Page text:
THE PESO ended weaker versus the dollar on Wednesday on expectations of another aggressive rate hike from the US Federal Reserve.

The local unit closed at P55.68 against the dollar on Wednesday, down by 38 centavos from P55.30 on Tuesday, data from the Bankers Association of the Philippines’ website showed.

The peso opened the session at P55.40 against the dollar. Its weakest showing was at P55.82, while its intraday best was at P55.37 versus the greenback.

Dollars exchanged went down to $1.01 billion on Wednesday from $1.43 billion on Tuesday.

“[The peso] will take its cue from tonight’s Fed meeting. A hawkish Fed should cause peso to slide once more while a dovish Fed could mean peso rallies a touch to close the week,” ING Bank N.V. Manila Senior Economist Nicholas Antonio T. Mapa said on Wednesday.

“Sharp swings show that [the] BSP (Bangko Sentral ng Pilipinas) didn’t need to conduct their emergency jumbo rate hike and could have settled for more measured 50 bps (basis points) rate increases in June and August to achieve similar results,” Mr. Mapa said.

Likewise, a trader attributed the peso’s decline to the anticipated rate hike from the Fed.

“The local currency might depreciate further ahead of the release of the second-quarter US GDP (gross domestic product) report amid lingering concerns of a US recession,” the trader said.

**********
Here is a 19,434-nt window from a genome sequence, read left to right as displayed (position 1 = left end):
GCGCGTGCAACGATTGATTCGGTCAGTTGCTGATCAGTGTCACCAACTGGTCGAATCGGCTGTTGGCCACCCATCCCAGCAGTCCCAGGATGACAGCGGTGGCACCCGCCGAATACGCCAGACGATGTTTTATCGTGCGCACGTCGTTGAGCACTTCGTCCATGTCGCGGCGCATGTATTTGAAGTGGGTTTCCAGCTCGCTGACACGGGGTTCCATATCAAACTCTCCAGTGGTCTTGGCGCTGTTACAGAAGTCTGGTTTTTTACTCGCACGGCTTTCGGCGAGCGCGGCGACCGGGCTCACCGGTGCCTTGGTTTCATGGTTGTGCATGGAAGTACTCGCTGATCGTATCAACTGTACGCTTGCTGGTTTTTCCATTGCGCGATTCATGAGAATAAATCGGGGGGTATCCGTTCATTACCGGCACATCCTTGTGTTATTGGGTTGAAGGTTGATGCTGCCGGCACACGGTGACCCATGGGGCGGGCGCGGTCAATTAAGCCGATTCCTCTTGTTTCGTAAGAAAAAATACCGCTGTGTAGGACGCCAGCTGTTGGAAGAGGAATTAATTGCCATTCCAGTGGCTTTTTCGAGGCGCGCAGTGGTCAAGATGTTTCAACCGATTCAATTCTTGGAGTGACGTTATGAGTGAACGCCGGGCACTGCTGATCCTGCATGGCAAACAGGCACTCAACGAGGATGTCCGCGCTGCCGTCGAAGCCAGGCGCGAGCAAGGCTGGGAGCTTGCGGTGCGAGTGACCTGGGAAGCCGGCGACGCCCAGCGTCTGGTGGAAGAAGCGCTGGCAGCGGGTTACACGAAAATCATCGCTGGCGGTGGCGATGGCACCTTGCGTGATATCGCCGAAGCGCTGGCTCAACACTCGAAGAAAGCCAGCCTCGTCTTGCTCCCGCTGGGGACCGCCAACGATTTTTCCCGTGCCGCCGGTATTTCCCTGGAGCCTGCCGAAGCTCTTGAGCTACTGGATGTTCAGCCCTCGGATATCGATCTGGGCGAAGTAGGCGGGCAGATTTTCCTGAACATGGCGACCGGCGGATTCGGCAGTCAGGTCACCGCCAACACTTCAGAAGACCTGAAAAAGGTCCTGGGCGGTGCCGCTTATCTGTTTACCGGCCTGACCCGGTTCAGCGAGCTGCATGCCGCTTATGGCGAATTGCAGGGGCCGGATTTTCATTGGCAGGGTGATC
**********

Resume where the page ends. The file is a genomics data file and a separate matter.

For Rizal Commercial Banking Corp. Chief Economist Michael L. Ricafort, this is “considered a healthy correction after the strong peso appreciation of 80 centavos the previous day.”

“The peso is still among the strongest in three weeks ahead of the widely expected 75 bps Fed rate hike,” he said.

Market sentiment has been supported by the administration’s presentation of its economic plans, which include the shift towards more local borrowings to manage foreign exchange risks, he added.

The US Federal Reserve is widely expected to raise benchmark rates by at least 75 bps at its July 26-27 meeting to temper soaring inflation that hit another 40-year high in June.

The BSP Monetary Board on July 14 raised its benchmark interest rates by an all-time high 75 bps in an off-cycle review. The surprise move came ahead of its regular policy meeting scheduled on Aug. 18, and follows two 25-bp rate hikes each in May and June.

BSP Governor Felipe M. Medalla said then that the big rate increase was due to signs of growing price pressures, compounded by the impact of aggressive tightening by the US Federal Reserve on the peso, which could lead to higher inflation.

On Tuesday, Mr. Medalla said the central bank will likely hike borrowing costs by another 25 bps or by 50 bps at their August meeting with the Fed expected to continue firing off big rate increases, although he ruled out another off-cycle move.

Headline inflation was at a near four-year high of 6.1% in June, bringing the first-half average to 4.4%, above the BSP’s 2-4% target but still below its full-year forecast of 5%.

For Thursday, Mr. Ricafort sees the peso moving within P55.40 to P55.80 against the dollar, while a trader expects it to be between P55.60 and P55.80. — D.G.C. Robles